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review 2017-05-20 20:17
Redshirts by John Scalzi
Redshirts - John Scalzi

Redshirts stars Ensign Andrew Dahl, newly assigned to the starship Intrepid. It doesn’t take long for him to notice that something weird is going on. Everyone reacts strangely to any mention of away missions, and the Intrepid’s crew has a much higher than normal mortality rate. In an effort to avoid a dramatic and untimely death, Dahl works together with several other new crew members and discovers things that seem too impossible and bizarre to be true.

I went into this book expecting it to be a combination black comedy and Star Trek parody. It started off that way, but then it morphed into something that packed more of an emotional punch than I expected.

This is the third book by Scalzi that I’ve read, and I think it’s the best of the bunch. The premise was interesting and fun, even though the characters themselves admitted it wasn’t terribly original. As with Scalzi’s other books, I felt that the characterization was very thin - I kept forgetting who certain characters were and had to flip back to their introductions for reminders - but even if I had trouble caring about them as individuals I was still riveted by their situation. Was a solution even possible? I couldn’t stop reading because I just had to find out.

I spent most of this book approaching it like a weird adventure, which is part of the reason why the “ending” threw me off so much. My copy of the book was 317 pages long, and the story’s apparent ending happened on page 230. Honestly, readers could technically stop at that point. It’d leave a few questions unanswered, but the result would be an okay sci-fi adventure with a reasonably happy ending. (The brief fake-out pissed me off. I wish Scalzi hadn’t done that - it was upsetting and annoying.)

I vaguely remembered hearing about the Three Codas but, since I’d read reviews ages ago and hadn’t bothered to look any up prior to starting the book, they still took me by surprise. They dug a bit deeper into characters I hadn’t expected Scalzi to spend much time on, and answered a few questions I had thought Scalzi would avoid dealing with. Then again, I’d also thought he’d avoid any direct mention of Star Trek and the Enterprise, and I was wrong about that too.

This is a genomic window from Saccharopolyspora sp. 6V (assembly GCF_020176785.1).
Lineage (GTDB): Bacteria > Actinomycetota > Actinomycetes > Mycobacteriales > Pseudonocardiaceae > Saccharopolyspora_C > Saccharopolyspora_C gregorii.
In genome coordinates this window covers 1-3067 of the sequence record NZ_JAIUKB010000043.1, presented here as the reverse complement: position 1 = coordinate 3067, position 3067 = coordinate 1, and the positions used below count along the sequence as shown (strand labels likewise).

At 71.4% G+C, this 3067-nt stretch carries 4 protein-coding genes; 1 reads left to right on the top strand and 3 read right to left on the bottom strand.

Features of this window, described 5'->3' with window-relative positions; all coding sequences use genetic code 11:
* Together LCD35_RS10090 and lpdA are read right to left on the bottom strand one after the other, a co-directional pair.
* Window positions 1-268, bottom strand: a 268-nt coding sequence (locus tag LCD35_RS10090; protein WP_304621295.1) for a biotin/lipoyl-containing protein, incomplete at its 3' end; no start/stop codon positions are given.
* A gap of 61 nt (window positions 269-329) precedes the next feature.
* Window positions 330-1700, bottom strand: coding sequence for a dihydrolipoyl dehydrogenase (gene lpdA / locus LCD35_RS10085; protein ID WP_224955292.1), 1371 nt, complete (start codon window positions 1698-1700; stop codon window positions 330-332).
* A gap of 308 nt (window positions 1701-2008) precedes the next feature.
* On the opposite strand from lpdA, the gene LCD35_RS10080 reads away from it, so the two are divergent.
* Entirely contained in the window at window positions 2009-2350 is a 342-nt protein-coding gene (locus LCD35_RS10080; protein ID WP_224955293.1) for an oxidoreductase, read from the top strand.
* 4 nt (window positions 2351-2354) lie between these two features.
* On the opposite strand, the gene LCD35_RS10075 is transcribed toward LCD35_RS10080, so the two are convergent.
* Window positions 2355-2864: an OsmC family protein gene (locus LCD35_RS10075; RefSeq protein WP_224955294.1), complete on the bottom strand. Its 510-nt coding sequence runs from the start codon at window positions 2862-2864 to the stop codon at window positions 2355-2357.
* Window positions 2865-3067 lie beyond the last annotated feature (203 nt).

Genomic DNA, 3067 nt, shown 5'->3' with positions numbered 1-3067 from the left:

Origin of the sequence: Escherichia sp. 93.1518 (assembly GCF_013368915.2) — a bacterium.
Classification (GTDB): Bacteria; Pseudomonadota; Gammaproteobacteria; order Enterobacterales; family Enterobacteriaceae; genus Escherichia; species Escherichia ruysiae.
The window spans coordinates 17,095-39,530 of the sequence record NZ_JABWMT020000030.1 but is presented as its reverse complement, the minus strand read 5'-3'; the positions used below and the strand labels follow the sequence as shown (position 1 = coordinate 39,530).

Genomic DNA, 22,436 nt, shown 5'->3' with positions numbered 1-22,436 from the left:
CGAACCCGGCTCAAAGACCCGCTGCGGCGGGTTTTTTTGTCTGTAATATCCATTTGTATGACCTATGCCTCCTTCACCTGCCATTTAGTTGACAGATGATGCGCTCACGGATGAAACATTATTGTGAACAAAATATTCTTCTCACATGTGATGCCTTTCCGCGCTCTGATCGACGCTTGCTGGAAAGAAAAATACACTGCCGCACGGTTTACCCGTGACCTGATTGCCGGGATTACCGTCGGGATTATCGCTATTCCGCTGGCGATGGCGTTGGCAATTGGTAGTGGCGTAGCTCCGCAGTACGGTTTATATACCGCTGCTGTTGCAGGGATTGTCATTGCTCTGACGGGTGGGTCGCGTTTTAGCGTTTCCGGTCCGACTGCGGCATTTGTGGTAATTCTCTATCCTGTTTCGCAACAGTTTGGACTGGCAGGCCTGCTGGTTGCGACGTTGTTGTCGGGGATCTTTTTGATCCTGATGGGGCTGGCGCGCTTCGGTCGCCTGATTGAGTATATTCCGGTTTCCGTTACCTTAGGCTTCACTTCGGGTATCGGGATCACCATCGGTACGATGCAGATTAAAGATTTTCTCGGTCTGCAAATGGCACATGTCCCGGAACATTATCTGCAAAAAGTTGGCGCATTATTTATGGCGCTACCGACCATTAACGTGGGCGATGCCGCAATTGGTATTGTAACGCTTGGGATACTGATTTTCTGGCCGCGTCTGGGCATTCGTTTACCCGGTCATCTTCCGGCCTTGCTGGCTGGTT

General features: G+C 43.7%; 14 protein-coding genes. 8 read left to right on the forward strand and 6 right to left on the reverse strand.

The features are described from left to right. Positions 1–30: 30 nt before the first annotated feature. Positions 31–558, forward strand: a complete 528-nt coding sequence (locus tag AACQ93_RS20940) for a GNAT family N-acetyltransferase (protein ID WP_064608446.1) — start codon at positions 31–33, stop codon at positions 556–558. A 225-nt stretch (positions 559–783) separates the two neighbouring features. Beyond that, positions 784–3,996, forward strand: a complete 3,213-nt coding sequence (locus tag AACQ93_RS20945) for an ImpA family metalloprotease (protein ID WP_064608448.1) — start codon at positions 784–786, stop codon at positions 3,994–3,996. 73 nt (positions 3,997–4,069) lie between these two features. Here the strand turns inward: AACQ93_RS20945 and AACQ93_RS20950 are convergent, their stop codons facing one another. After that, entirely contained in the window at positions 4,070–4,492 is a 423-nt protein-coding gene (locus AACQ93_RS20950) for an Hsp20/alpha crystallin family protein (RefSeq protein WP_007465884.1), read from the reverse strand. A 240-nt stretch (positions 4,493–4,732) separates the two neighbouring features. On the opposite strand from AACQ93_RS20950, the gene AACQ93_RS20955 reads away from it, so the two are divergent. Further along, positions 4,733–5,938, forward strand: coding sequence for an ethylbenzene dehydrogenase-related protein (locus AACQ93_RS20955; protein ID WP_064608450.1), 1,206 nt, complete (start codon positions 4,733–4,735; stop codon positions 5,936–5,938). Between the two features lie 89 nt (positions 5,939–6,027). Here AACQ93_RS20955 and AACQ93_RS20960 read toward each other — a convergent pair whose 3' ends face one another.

I can’t say too much about the codas without including major spoilers, so please excuse the vagueness from here on out. I’m still not entirely sure how I feel about them. I enjoyed them, I think, but aspects of them also annoyed me. The first one was my favorite, because it answered one of the questions that had been foremost in my mind. The answer the character arrived at in order to keep functioning and moving forward didn’t quite work for me, but it was better than “he quit” or “these discoveries had zero effect on his emotions or behavior.”

All three of the codas had some amount of emotional manipulation in common, but the second and third codas were the most obvious about it. I was relatively okay with the second one, because it at least gave me a peek at how one aspect of the big plan had worked out. The third one struck me as being more forced. This woman had a complete stranger show up on her doorstep, give her something that was either highly creepy (if she viewed it as coming from a deeply obsessed fan) or impossible (if she believed it), and then leave without an explanation. She handled it all way better than I felt was believable.

One thing in particular that bugged me about the second and third codas (and here I get into “unavoidable spoilers” territory): the way they

emphasized that the connection between the characters and their actors went deeper than surface level. I don’t have the words to fully explain why it bugged me, but the idea that the characters and their actors were essentially the same person didn’t sit well with me.

(spoiler show)


All in all, I liked this book a lot more than I had expected I would. Although I’ve seen quite a bit of Star Trek: The Next Generation, Voyager, and Deep Space Nine, I don’t consider myself to be a Trekkie and was worried that that would impede my ability to enjoy this book. Happily, that wasn’t the case.

 

(Original review posted on A Library Girl's Familiar Diversions.)

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review 2017-05-18 02:37
The Collapsing Empire, John Scalzi
The Collapsing Empire - John Scalzi

Inevitable Jokey Ship Name: The evidence suggests that sooner or later all post-Banksian writers of space opera will give their spaceships jokey names.

Your Inferior Wit Annoys Me: Yes, though some don't go for the same self-conscious ironic wit that Banks did.

Inevitable Jokey Ship Name: I agree, but even when they try to apply the author's own humour rather than making a failed attempt to imitate Banks' own acerbic wit, they are still wearing their influences on their sleeves.

Your Inferior Wit Annoys Me: This is just part of a trend to consciously refer to contemporary or historical authors in the SF canon within the text.

Inevitable Jokey Ship Name: I find doing so detracts from the work itself, though. Reflected glory is no glory at all and even if the author is being critical of views espoused (often by Heinlein) it just takes one out of the present story.

Your Inferior Wit Annoys Me: Yes, leave it to the subtext, folks! Greater subtlety is to be admired. Readers know that most authors are also readers!

Inevitable Jokey Ship Name: But what do you make of this particular space opera?